Sunday, June 5, 2011

Emmy Musings: Best Lead Actor in a Drama Series

Now that the 2010-2011 TV season is officially over, it’s hardly too early to start thinking about the Emmy nominations, which will be announced in July. Consider these preliminary thoughts rather than official predictions – look for those at the beginning of July. As always, chime in with your reactions and predictions in the comments, and don’t hesitate to let me know if I left any strong contenders off the list!

Last year’s ineligible nominees: Bryan Cranston (“Breaking Bad” returns this summer) & Matthew Fox (“Lost” is over)

Last year’s eligible nominees:
Kyle Chandler (Friday Night Lights)
Chandler and costar Connie Britton surprised last year by finally earning nominations for their work on the critically-acclaimed NBC-DirectTV series. The show ended this past year, and the only question is whether Chandler got a symbolic nod last year for all five seasons of this show. Had he not been nominated last year, he might be a stronger candidate, but with two slots opening up, he’s probably a safe bet to stay.

Michael C. Hall (Dexter)
America’s favorite serial killer had one of his strongest years yet, and he’s a sure bet to return to this lineup for the fourth time. He was headed strong into this race last year with Golden Globe and SAG wins, and he’d be the sure frontrunner this year if not for the fact that no other nominee in this category has ever won gold. With Cranston out of the way, he has a shot, but he’s not a lock for the win.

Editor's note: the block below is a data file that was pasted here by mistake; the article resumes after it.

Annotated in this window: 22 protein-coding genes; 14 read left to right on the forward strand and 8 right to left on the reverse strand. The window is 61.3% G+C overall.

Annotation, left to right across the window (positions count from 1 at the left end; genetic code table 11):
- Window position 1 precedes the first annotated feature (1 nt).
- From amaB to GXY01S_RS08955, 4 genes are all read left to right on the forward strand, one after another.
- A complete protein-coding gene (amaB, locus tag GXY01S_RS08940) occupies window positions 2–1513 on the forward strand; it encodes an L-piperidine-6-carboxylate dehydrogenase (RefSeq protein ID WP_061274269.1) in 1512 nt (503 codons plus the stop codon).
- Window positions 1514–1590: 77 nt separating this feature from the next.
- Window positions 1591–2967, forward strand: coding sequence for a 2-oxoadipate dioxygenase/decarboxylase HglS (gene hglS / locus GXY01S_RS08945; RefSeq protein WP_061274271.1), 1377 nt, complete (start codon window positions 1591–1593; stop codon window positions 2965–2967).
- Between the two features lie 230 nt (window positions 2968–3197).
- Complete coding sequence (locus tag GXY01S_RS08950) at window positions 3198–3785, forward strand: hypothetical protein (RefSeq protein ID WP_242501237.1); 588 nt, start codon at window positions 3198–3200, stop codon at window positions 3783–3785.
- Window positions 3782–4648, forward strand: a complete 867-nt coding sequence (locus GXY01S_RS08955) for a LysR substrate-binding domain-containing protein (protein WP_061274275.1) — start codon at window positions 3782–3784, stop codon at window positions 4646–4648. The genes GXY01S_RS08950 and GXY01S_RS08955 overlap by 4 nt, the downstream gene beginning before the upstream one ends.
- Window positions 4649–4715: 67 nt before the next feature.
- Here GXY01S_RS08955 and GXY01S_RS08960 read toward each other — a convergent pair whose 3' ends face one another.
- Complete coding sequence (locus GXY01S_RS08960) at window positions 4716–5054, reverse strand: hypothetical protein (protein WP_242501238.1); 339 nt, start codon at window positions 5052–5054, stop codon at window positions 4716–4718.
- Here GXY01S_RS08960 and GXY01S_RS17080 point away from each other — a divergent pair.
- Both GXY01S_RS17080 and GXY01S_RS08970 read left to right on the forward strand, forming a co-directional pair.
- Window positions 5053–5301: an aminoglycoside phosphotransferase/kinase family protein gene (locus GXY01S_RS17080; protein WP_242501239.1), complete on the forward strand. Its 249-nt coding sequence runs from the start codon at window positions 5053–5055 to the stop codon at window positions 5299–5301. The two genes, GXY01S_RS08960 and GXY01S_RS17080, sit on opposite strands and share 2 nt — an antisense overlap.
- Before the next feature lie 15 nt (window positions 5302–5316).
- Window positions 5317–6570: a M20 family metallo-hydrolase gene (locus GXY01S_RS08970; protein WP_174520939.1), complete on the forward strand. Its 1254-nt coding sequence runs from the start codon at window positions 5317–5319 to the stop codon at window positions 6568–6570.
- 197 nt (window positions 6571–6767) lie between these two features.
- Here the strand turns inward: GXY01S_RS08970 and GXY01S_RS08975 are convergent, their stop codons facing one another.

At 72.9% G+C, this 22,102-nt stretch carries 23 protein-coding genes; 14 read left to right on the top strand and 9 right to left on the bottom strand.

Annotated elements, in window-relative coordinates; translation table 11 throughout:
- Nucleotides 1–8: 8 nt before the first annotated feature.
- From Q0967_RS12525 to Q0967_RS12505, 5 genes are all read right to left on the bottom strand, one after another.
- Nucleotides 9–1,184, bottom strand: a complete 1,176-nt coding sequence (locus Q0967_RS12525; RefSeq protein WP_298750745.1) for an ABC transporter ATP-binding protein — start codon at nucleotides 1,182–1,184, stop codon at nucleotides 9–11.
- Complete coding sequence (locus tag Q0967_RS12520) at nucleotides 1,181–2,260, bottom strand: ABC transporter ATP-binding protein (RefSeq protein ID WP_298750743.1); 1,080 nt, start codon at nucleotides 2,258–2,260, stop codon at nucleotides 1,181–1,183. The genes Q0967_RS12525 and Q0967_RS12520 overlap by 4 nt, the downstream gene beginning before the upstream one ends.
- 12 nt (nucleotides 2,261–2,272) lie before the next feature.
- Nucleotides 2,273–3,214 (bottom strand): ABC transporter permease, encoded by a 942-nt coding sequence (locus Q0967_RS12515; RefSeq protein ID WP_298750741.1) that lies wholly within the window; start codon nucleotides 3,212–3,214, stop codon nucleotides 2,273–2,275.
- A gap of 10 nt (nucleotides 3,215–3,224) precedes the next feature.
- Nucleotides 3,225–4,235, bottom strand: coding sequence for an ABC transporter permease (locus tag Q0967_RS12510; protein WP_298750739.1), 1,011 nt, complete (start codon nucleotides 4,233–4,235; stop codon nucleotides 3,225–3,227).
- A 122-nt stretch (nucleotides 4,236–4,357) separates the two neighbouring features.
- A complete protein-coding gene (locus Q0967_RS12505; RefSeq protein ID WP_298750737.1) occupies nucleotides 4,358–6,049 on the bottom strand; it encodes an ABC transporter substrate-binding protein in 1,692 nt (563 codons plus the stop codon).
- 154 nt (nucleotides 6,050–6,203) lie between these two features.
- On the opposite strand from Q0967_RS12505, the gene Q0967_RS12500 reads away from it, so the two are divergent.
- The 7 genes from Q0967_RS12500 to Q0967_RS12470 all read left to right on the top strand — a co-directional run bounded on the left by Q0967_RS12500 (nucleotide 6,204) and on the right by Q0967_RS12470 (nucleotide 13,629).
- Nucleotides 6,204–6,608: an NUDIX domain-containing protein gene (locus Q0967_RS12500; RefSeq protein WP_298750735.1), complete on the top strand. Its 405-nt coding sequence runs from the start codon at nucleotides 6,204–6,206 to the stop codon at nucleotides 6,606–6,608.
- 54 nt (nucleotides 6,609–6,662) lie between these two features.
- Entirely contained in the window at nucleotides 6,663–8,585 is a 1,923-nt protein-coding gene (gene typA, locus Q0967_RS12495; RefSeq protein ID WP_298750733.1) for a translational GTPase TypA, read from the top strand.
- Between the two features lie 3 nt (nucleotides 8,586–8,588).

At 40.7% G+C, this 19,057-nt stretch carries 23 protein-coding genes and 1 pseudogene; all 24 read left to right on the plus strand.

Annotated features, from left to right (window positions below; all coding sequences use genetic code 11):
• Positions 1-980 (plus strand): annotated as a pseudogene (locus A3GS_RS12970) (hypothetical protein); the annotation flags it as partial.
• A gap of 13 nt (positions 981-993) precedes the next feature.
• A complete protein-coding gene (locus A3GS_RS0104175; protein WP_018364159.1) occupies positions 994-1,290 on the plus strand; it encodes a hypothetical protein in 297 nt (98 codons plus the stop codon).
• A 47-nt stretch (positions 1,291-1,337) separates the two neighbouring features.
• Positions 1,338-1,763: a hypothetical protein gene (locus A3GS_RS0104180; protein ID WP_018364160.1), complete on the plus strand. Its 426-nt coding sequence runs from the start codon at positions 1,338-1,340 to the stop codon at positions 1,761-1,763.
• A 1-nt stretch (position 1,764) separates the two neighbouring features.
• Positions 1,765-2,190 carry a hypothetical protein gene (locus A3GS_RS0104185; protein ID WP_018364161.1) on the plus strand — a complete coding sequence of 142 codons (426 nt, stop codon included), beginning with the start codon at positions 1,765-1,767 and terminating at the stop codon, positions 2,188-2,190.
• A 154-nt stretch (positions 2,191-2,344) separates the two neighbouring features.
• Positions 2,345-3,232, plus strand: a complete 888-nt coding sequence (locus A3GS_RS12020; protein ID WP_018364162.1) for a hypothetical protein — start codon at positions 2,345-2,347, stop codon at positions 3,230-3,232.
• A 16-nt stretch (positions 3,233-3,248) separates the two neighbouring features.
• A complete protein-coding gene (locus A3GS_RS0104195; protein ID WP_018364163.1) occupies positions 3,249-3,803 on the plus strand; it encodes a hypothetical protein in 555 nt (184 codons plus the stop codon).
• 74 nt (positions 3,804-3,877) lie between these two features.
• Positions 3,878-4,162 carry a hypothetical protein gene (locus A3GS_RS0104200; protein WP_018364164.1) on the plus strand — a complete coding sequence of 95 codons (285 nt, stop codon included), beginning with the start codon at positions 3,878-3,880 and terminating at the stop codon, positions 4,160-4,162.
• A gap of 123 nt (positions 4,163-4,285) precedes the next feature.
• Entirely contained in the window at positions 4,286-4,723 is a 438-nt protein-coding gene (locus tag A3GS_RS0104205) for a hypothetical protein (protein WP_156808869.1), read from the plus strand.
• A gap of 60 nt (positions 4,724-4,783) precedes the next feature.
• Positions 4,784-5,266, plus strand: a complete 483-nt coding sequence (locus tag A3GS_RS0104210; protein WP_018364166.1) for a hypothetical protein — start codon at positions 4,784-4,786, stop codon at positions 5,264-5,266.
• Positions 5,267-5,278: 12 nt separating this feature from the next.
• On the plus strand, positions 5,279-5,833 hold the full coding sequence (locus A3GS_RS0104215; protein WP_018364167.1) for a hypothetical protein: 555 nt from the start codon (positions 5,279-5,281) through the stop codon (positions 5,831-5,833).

Jon Hamm (Mad Men)
Its fourth year didn’t show any signs of losing steam, as the AMC drama is just as popular and critically-acclaimed as ever. Hamm has the pleasure of not having to stand in the shadow of another AMC star this year as Bryan Cranston is temporarily out of the race, so it’s possible that he could finally win the award that has eluded him for three years this time around. He was as good this year as any, and it will be up to his episode submission to beat the newcomer that took both him and his show down at the Golden Globes and the SAG Awards.

Hugh Laurie (House)
Laurie is an interesting case because he has the kind of role where he should have won years ago, at the beginning and height of his show’s popularity. Now that the show itself is dwindling and probably entering its final year, it’s feasible that Laurie could simply be left off the list in favor of other candidates. That’s not too likely, however, since he’s still a staple and there’s not all that much competition. His win, on the other hand, will probably have to wait until the show’s final year, if it comes then at all.

Past nominees:
Gabriel Byrne (In Treatment)